The Los Angeles Rams, in just their third season back in Southern California after a two-decade sojourn in St. Louis, reached the Super Bowl this year, losing to the New England Patriots, 13-3, on Sunday. But it doesn’t appear that the return of the Rams has drawn as much fan interest as the league hoped, at least not so far.
According to Pro Football Talk, which cited a tweet by Austin Karp of Sports Business Journal, Sunday’s Super Bowl drew a 44.6 overnight rating in the Los Angeles market, which is less than the 44.9 rating nationwide. The Patriots’ home market of Boston posted an overnight rating of 57.4 for Super Bowl LIII. Those ratings translate to the percentage of TV-equipped households that were tuned into the game.
The rating was, however, the highest for a Super Bowl in the Los Angeles market since 1996, as it marked the first time a Los Angeles team had played in the “Big Game” since the league’s return to the city three years ago.
This year’s Super Bowl, the lowest-scoring in the game’s history, was widely considered boring to watch, and it’s possible that many Los Angeles fans tuned out of the game early due to their team’s uninspired performance. One market with an even lower rating than Los Angeles was New Orleans where, per NOLA.com, numerous fans boycotted the game in retaliation for a bad call that went against the New Orleans Saints in the NFC Championship game last month. Ratings in that market were only 26.2.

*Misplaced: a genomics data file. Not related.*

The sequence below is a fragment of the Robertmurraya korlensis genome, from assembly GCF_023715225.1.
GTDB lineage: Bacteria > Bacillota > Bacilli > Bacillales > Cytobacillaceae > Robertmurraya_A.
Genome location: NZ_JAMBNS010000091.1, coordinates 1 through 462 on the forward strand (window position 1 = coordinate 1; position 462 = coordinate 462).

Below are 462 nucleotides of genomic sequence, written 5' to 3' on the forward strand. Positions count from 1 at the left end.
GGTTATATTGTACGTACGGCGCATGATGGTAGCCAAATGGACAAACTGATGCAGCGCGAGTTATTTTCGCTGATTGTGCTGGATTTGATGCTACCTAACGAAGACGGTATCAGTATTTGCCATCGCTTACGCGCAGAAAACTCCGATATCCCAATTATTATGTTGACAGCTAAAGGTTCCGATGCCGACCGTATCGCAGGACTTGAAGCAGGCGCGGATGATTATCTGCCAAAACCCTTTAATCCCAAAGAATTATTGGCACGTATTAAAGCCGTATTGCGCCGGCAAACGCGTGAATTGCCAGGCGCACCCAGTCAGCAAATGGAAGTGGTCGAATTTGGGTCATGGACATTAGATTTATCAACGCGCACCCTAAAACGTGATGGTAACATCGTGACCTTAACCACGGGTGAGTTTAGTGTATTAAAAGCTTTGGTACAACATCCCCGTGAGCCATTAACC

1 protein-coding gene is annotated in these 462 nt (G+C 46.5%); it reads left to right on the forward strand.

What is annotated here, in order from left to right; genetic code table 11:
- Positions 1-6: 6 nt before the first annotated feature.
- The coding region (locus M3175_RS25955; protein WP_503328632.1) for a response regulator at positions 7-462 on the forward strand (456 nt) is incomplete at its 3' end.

The Super Bowl ratings went down. Blame Saints fans -- and a terrible game. https://t.co/QB0gMhxHH9— NYT Sports (@NYTSports) February 4, 2019
Per Austin Karp’s numbers, which he posted on Twitter, ratings for the Super Bowl have declined each of the past five years, from 49.7 in 2015 to 44.9 this year. However, even with the year-over-year declines, the game still drew more than 100 million viewers across platforms, per CNN. Nearly every year, the Super Bowl is the highest-rated network television broadcast of the entire year.
The Rams and Raiders were the two teams in Los Angeles for many years, but in 1994, both teams relocated, with the Rams heading to St. Louis and the Raiders back to their original home city of Oakland. The Los Angeles market remained without an NFL team until the 2016 season, when the Rams moved back to Los Angeles. A year later, the former San Diego Chargers joined them. Both the Rams and Chargers are scheduled to move into a new stadium in Inglewood, currently known as Los Angeles Stadium at Hollywood Park, in 2020. The new stadium will host Super Bowl LVI in 2022.